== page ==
It can be difficult to wrap ones head around what ‘Mumblecore’ is today: a genuine movement ten-plus years ago, and one that once had so much promise, it’s finally yielded to some of its shallower tendencies. Lynn Shelton’s latest feature, Sword of Trust, is a prime example — a sitcom-esque dramatic comedy that leans on the audience’s history with its star, celebrity Marc Maron, as well as their awareness of what’s currently topical, in lieu of anything more substantive. Admittedly these were always traits at least present in the work by Shelton and her colleagues throughout the mid-to-late-2000s, but whereas Mumblecore once had a firm grasp on why modern peculiarities eventually evolved into crippling social neuroses, more recent films, like Joe Swanberg’s Easy, suggest an apathy toward imagination, coupled with a desire to mine modern idiosyncrasies without looking at them too closely.
Maron acts as the unlikely center of this production, playing a loosely fictionalized version of himself named Mel, a recovering addict who runs a pawn shop in Alabama after wasting away much of his youth in an unhealthy, drug-fueled relationship. Anyone who has a decent familiarity with Maron’s podcast, stand up, or his IFC show (of which Shelton directed two episodes) will recognize this narrative as the comedian’s own — albeit a version where Maron didn’t end up successful. Of course, Shelton and her mumblecore contemporaries have long employed this tactic in their work, and while it’s paid off in the past (she somehow coaxed a good performance out of Mark Duplass by casting him as a guy resentful of his dead brother in Your Sister’s Sister), it feels rather pointless to further analyze a pop culture figure who’s built his entire career upon re-litigating his past. This all starts to look even more egregious when you consider that the primary plot (lesbian couple inherit a sword and try to sell it to Civil War truthers) has no real need for Maron’s character, and yet he dominates the proceedings, which, combined with the humor and pokey pacing, makes the whole affair feel like a leftover episode of the actor/comedian’s cancelled show (IFC are also distributing Sword of Trust), but stretched to feature length.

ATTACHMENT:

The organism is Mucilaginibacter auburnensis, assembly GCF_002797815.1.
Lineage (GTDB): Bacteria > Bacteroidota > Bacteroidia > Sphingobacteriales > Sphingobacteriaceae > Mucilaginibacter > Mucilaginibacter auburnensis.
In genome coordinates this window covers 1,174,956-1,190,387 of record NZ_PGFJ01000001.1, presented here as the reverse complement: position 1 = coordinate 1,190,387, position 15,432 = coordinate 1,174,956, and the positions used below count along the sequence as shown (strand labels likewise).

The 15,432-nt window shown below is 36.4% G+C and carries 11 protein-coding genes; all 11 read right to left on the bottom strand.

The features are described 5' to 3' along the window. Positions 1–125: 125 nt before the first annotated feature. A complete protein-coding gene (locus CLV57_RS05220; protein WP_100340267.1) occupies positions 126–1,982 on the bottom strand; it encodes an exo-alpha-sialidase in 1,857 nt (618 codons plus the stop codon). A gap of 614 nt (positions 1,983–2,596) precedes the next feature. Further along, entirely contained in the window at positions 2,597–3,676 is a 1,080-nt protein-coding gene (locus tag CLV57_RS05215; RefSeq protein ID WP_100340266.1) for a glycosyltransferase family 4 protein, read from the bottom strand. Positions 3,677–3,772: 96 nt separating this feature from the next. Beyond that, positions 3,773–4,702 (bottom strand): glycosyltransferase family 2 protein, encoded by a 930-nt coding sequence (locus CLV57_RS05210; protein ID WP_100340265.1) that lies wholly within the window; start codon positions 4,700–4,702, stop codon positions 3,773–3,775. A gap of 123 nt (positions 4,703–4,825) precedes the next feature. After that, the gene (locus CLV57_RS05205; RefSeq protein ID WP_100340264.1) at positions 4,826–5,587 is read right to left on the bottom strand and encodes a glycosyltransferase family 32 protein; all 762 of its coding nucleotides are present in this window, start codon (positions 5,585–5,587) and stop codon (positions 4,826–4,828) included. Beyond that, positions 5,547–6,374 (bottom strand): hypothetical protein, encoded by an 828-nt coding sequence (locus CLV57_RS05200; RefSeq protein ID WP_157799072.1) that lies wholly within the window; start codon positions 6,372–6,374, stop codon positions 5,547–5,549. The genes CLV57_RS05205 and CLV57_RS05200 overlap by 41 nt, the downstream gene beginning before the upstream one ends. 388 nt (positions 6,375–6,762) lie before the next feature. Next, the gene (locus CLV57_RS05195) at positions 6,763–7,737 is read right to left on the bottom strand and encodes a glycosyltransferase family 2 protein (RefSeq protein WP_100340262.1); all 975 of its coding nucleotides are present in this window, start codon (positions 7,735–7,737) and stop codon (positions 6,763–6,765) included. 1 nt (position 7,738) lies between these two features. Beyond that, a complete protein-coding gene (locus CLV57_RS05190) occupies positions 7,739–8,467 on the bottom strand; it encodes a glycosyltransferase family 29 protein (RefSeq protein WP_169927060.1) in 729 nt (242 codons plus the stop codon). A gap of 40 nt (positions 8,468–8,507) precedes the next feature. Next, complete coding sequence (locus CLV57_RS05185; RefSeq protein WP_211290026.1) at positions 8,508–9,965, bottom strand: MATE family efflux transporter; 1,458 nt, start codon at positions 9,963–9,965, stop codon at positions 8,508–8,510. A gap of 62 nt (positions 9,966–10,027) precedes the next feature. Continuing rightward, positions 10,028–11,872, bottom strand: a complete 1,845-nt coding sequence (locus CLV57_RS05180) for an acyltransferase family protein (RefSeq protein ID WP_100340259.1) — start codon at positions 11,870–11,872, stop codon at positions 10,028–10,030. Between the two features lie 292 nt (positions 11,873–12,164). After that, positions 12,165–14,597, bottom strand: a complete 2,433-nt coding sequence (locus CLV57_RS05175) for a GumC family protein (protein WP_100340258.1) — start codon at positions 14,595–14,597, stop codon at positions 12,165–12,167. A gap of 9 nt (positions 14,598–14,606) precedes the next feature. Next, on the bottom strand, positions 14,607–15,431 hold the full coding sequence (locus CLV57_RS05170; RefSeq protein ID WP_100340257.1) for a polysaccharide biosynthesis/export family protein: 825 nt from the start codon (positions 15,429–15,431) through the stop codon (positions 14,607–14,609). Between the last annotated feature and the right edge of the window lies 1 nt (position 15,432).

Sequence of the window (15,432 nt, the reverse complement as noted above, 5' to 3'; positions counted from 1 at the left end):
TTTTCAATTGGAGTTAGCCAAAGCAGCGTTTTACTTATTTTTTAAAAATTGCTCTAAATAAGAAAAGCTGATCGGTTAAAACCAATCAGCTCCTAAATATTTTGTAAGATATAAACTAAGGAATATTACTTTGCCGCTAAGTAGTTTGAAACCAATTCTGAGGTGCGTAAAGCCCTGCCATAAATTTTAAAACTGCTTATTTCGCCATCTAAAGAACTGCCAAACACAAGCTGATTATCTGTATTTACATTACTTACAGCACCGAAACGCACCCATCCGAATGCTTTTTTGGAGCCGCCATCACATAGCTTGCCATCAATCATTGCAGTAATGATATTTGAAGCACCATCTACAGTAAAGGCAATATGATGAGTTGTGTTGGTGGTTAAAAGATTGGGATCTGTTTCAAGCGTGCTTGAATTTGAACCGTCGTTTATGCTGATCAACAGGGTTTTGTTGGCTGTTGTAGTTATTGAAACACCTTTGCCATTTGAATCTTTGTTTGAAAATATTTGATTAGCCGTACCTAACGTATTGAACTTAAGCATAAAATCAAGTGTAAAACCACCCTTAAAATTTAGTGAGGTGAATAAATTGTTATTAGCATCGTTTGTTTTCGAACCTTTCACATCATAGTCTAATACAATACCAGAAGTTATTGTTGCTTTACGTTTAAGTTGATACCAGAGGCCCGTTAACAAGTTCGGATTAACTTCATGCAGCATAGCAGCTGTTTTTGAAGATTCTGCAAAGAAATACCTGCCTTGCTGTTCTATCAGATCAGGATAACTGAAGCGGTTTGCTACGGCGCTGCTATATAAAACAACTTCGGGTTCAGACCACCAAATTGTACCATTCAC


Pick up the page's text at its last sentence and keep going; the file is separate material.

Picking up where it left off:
Published as part of July 2019’s Before We Vanish.